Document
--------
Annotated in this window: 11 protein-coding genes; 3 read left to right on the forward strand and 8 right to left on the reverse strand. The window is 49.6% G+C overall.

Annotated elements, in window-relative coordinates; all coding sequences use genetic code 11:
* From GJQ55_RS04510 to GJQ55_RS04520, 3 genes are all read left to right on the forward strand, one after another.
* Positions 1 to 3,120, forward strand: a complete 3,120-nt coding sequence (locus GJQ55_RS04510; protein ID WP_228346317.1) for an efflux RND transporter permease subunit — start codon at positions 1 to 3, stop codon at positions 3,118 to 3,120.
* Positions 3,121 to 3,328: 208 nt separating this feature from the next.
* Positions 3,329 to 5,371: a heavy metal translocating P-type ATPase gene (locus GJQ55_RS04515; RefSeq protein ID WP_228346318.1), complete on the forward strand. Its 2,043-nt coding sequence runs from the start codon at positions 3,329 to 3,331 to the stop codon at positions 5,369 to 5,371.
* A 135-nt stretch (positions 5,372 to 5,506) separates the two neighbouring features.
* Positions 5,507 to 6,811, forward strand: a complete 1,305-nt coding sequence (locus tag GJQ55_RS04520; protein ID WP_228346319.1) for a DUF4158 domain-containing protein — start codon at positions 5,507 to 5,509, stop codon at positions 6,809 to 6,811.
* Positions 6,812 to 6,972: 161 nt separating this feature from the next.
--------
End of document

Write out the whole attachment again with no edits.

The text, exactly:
Annotated in this window: 11 protein-coding genes; 3 read left to right on the forward strand and 8 right to left on the reverse strand. The window is 49.6% G+C overall.

Annotated elements, in window-relative coordinates; all coding sequences use genetic code 11:
* From GJQ55_RS04510 to GJQ55_RS04520, 3 genes are all read left to right on the forward strand, one after another.
* Positions 1 to 3,120, forward strand: a complete 3,120-nt coding sequence (locus GJQ55_RS04510; protein ID WP_228346317.1) for an efflux RND transporter permease subunit — start codon at positions 1 to 3, stop codon at positions 3,118 to 3,120.
* Positions 3,121 to 3,328: 208 nt separating this feature from the next.
* Positions 3,329 to 5,371: a heavy metal translocating P-type ATPase gene (locus GJQ55_RS04515; RefSeq protein ID WP_228346318.1), complete on the forward strand. Its 2,043-nt coding sequence runs from the start codon at positions 3,329 to 3,331 to the stop codon at positions 5,369 to 5,371.
* A 135-nt stretch (positions 5,372 to 5,506) separates the two neighbouring features.
* Positions 5,507 to 6,811, forward strand: a complete 1,305-nt coding sequence (locus tag GJQ55_RS04520; protein ID WP_228346319.1) for a DUF4158 domain-containing protein — start codon at positions 5,507 to 5,509, stop codon at positions 6,809 to 6,811.
* Positions 6,812 to 6,972: 161 nt separating this feature from the next.